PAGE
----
Ed: This e-mail was forwarded by Mike Sparks from a
1st Sergeant in the 187th Regiment, 101st Air Assault Division, about operations
in Afghanistan. It has made its way to the highest levels of the
Army. Mike made
some punctuation and spelling corrections. His clarifications are in brackets
[ ]. Photos are from the US Army.
Rakkasan lessons learned
I would like to pass on a few things learned during our recent deployment. It
won't be in a specific order so bare with me. I guess the biggest lesson i learned is nothing changes From how you train at
jrtc. We all try to invent new dilemmas and hp's because it's a real
deployment but we end Up out-smarting ourselves. Go with what you know, stick
With how you train.
Some of the things in particular were Soldier's load, because you're in the
mountains of Afghanistan you try to invent new packing lists, or new
uniforms. Some units went
In with gore-tex and polypro only, when the weather got bad they were the
only ones to have cold weather injuries that needed to be evaced. We've all
figured out how to stay warm during the winter so don't change your uniforms.
It was never as cold as I've seen it here or Ft Bragg during the winter. Because of the high altitude's and rough terrain we all should have been
combat light. That's the first thing you learn at jrtc [Joint Readiness Training Center,
Fort Polk, Louisiana], you cant fight with a ruck on your back. We packed to stay warm at night. Which was a mistake; you take only enough to
survive until the sun comes up.
We had extreme difficulty moving with all our weight. If our movement would
have been to relieve a unit in contact or a time sensitive mission we would
been able to move in a timely manner. It took us 8 hours to move 5 clicks.
With just the [Interceptor hard body armor] vest and [Enhanced Tactical Load
Bearing Vest or the MOLLE vest] lbv we were easily carrying 80 lbs. Throw on
the ruck and your sucking.
We out-smarted ourselves on how much water to carry. We took in over 12 qrts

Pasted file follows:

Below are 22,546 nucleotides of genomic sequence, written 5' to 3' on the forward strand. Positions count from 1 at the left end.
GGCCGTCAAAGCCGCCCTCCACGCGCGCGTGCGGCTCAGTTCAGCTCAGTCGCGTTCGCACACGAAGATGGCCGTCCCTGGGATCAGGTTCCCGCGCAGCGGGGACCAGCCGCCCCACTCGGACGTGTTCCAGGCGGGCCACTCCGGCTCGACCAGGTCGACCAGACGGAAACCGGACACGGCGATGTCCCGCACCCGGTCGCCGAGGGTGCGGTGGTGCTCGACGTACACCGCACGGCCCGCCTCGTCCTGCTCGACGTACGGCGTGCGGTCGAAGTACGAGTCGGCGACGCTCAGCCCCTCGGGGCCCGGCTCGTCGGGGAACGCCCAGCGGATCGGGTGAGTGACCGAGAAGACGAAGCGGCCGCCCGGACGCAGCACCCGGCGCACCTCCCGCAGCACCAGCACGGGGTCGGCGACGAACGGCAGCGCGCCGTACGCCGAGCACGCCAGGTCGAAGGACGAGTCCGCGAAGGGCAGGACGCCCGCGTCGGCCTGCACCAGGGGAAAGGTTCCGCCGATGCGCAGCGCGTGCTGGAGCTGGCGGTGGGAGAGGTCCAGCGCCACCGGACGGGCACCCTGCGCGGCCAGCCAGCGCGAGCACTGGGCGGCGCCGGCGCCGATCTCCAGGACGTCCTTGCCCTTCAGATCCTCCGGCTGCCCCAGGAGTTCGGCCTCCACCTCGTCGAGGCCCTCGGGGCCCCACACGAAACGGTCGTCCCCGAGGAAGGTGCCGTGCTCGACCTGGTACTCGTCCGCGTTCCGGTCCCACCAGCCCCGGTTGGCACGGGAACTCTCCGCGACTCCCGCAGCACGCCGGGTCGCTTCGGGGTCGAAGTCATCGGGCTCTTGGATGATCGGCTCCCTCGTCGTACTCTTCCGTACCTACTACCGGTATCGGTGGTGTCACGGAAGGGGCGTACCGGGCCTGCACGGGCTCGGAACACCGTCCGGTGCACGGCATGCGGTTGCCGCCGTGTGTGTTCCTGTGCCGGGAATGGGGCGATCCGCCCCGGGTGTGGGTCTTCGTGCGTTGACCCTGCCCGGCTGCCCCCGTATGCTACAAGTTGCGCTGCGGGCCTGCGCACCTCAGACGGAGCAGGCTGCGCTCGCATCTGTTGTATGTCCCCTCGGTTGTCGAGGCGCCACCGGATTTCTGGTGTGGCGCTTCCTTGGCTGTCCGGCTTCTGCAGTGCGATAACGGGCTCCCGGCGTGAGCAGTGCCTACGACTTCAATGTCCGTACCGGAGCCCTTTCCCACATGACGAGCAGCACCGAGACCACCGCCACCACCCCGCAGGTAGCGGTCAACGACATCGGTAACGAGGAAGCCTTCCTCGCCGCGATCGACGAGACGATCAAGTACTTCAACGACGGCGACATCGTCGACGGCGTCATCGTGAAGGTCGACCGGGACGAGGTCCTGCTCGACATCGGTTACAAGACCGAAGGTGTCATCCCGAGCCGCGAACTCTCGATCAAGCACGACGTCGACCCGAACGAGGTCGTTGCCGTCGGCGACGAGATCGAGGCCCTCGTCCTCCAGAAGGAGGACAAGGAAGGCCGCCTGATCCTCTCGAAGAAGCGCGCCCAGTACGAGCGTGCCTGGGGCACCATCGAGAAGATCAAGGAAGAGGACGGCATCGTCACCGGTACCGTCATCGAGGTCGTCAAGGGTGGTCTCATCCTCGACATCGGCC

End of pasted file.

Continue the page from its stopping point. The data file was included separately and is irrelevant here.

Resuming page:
per man on our initial insertion, which greatly increased our weight. In the
old days you did a three-day mission with 6 quarts of water, and that was on
Ft Campbell in the summer. Granted we were all heat exhaustion [casualties]
at the end but it's more than do-able. I say go In with six quarts, if your
re-supply is working than drink
As much as possible keeping the six quarts in case re-supply gets weather rd
out. We also over tasked our helicopter support bringing in un-needed
re-supply because we've lost a lot of our needed field craft.
We didn't even think to take iodine tablets [to purify water from melted snow
etc.] until after we got on the ground. If you're in a good fight your going to need all your birds for medevac and
ammo re-supply. Bottom line is we have to train at the right Soldiers load, relearn how to
conserve water. How many batteries does it take to sustain for three days etc.? Take what you
need to survive through the night and then wear the same stuff again.
The next day, you can only wear so much snivel gear it. Doesn't do any good
to carry enough to have a different ward robe [set of BDUs] every day. Have
the bn invest tn gore-tex socks, and smart wool socks; our battalion directed
for every one to wear gore-tex boots [Intermediate Cold Weather Boots] during
the mission, you can imagine how painful that was. 71 gave up my boots to a
new Soldier who didn't have any so I wore jungle boots, gore-tex socks and a
pair of smart wool socks and mv feet never got wet or cold even in the snow.
You need two pairs [of boots] so you can dry them out every day.
All personnel involved hated the lbv its so constricting when you wear it
with the vest, then when you put a ruck on it cuts off even more circulation.
I would also recommend wearing the body armor during all training, I doubt if
well ever fight without it again.
It significantly affects everything that you do. Equipment wise, our greatest shortcomings were optics and organic or direct
support long-range weapons. After the initial fight all our targets were at a
minimum of 1500m
All the way out to as far as you could see. Our 60[mm] and 81[mm]'s accounted